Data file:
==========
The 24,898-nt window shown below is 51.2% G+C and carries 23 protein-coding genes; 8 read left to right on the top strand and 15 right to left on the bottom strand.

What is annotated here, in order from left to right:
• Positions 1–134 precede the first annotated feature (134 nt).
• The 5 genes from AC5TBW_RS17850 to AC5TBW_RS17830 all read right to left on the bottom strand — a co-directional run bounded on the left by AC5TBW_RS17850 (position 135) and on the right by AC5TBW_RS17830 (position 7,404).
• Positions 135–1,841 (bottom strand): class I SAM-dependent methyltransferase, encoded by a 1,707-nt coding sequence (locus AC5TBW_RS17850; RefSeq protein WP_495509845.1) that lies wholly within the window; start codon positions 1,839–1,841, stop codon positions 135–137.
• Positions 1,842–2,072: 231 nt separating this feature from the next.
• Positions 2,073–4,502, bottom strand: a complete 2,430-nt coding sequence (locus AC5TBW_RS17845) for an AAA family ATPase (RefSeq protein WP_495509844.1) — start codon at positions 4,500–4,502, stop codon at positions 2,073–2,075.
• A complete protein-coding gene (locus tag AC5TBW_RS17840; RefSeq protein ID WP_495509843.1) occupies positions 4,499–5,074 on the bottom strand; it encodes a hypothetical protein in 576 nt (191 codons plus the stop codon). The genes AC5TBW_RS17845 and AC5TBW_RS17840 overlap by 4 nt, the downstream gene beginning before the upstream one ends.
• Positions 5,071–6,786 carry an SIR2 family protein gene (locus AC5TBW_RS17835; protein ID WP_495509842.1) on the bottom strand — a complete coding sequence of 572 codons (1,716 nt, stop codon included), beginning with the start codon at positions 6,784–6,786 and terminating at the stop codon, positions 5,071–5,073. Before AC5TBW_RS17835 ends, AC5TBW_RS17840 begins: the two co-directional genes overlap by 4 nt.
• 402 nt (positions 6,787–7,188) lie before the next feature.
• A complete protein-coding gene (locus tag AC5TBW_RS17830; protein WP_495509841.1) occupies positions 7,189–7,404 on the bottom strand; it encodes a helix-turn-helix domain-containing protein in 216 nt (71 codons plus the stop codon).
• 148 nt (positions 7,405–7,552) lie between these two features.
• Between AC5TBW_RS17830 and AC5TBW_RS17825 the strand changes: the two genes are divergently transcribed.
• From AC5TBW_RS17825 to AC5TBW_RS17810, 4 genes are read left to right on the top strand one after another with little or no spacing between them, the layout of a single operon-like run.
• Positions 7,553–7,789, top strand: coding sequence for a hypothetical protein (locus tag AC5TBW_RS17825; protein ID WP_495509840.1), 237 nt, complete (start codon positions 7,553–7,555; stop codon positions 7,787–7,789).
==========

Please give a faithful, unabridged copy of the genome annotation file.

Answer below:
The 24,898-nt window shown below is 51.2% G+C and carries 23 protein-coding genes; 8 read left to right on the top strand and 15 right to left on the bottom strand.

What is annotated here, in order from left to right:
• Positions 1–134 precede the first annotated feature (134 nt).
• The 5 genes from AC5TBW_RS17850 to AC5TBW_RS17830 all read right to left on the bottom strand — a co-directional run bounded on the left by AC5TBW_RS17850 (position 135) and on the right by AC5TBW_RS17830 (position 7,404).
• Positions 135–1,841 (bottom strand): class I SAM-dependent methyltransferase, encoded by a 1,707-nt coding sequence (locus AC5TBW_RS17850; RefSeq protein WP_495509845.1) that lies wholly within the window; start codon positions 1,839–1,841, stop codon positions 135–137.
• Positions 1,842–2,072: 231 nt separating this feature from the next.
• Positions 2,073–4,502, bottom strand: a complete 2,430-nt coding sequence (locus AC5TBW_RS17845) for an AAA family ATPase (RefSeq protein WP_495509844.1) — start codon at positions 4,500–4,502, stop codon at positions 2,073–2,075.
• A complete protein-coding gene (locus tag AC5TBW_RS17840; RefSeq protein ID WP_495509843.1) occupies positions 4,499–5,074 on the bottom strand; it encodes a hypothetical protein in 576 nt (191 codons plus the stop codon). The genes AC5TBW_RS17845 and AC5TBW_RS17840 overlap by 4 nt, the downstream gene beginning before the upstream one ends.
• Positions 5,071–6,786 carry an SIR2 family protein gene (locus AC5TBW_RS17835; protein ID WP_495509842.1) on the bottom strand — a complete coding sequence of 572 codons (1,716 nt, stop codon included), beginning with the start codon at positions 6,784–6,786 and terminating at the stop codon, positions 5,071–5,073. Before AC5TBW_RS17835 ends, AC5TBW_RS17840 begins: the two co-directional genes overlap by 4 nt.
• 402 nt (positions 6,787–7,188) lie before the next feature.
• A complete protein-coding gene (locus tag AC5TBW_RS17830; protein WP_495509841.1) occupies positions 7,189–7,404 on the bottom strand; it encodes a helix-turn-helix domain-containing protein in 216 nt (71 codons plus the stop codon).
• 148 nt (positions 7,405–7,552) lie between these two features.
• Between AC5TBW_RS17830 and AC5TBW_RS17825 the strand changes: the two genes are divergently transcribed.
• From AC5TBW_RS17825 to AC5TBW_RS17810, 4 genes are read left to right on the top strand one after another with little or no spacing between them, the layout of a single operon-like run.
• Positions 7,553–7,789, top strand: coding sequence for a hypothetical protein (locus tag AC5TBW_RS17825; protein ID WP_495509840.1), 237 nt, complete (start codon positions 7,553–7,555; stop codon positions 7,787–7,789).